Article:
From the first discussion of police brutality, Netflix's Queer Eye reboot made it clear isn't the Queer Eye that came before it.
While Netflix's Queer Eye reboot is as heartfelt and charming as its predecessor, releasing a series about five openly gay men traveling to the Deep South in 2018 feels like an overt political statement, as does its discussion of Black Lives Matter and the growing sociopolitical divide.
But Fab Five member and fashion expert Tan France revealed to PopCulture.com exclusively that the show wasn't explicitly trying to be political with the reboot of the iconic gay show.
"We never chose to make it political," he said. "We never planned on this being a political show, but just based on the nature of who we are and how vocal we are, it was bound to be political."
"We're five incredibly opinionated gay men and you can't shut us up," he continued.
The show, which stars a new, more diverse Fab Five performing makeover miracles in the red states of the U.S., was an interesting challenge for France, who himself grew up in a small conservative town.
“I welcomed the opportunity to go to the South," he said, adding that if the reboot was filmed in New York City like the original series, "I don’t think it would have been as appealing a prospect to me, because not only do I want to make guys look pretty, I want to talk to people about my real gay life...to be able to meet in the middle,” he added.
And while there were some nerves about bringing the Fab Five to more traditionally more conservative parts of the U.S., France said he was pleasantly surprised with his experience in the south — acknowledging that his British accent oddly enough often puts him in a place of privilege when dealing with Americans. ("We're not all the Royals," he joked.)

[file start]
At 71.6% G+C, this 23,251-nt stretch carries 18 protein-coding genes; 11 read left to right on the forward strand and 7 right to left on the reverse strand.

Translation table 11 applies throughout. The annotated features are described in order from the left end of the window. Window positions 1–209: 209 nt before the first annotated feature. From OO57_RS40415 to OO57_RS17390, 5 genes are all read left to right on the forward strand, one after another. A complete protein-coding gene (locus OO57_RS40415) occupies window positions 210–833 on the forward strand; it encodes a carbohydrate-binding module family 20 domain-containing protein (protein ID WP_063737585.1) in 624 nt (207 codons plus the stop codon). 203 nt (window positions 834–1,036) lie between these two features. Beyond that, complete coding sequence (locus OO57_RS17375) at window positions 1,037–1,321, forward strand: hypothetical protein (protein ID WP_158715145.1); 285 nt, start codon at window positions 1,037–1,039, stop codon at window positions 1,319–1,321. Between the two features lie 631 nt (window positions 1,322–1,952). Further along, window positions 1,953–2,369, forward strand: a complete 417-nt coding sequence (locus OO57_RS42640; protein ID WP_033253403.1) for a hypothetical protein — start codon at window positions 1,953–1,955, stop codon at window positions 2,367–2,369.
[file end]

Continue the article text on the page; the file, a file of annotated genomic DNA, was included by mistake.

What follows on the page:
“I was expecting it to be worse than it was," France told PopCulture.com exclusively. "I thought we would get heckled and people would say homophobic things, but the reputation that the south is very hospitable and super friendly ... that’s the only south I saw.”
One of the most memorable — and most uncomfortable — moments in the Queer Eye reboot was when the Fab Five were pulled over by police, and France and culture expert Karamo Brown were given a platform about which to talk about police brutality as it relates to people of color as well as the Black Lives Matter movement.
And while the lights and sirens turned out to be a larger part of the makeover, France says the Fab Five's fear was real.
It's these overarching moments, France says, that makes the show more than a fun makeover series.
“I want people to understand that this is not gay niche show, it’s a show for everyone," he said. "It’s not a show where we’re trying to convert you, it’s a show where we’re trying to bridge gaps."2comments
Queer Eye is available on Netflix now.
Photo credit: Netflix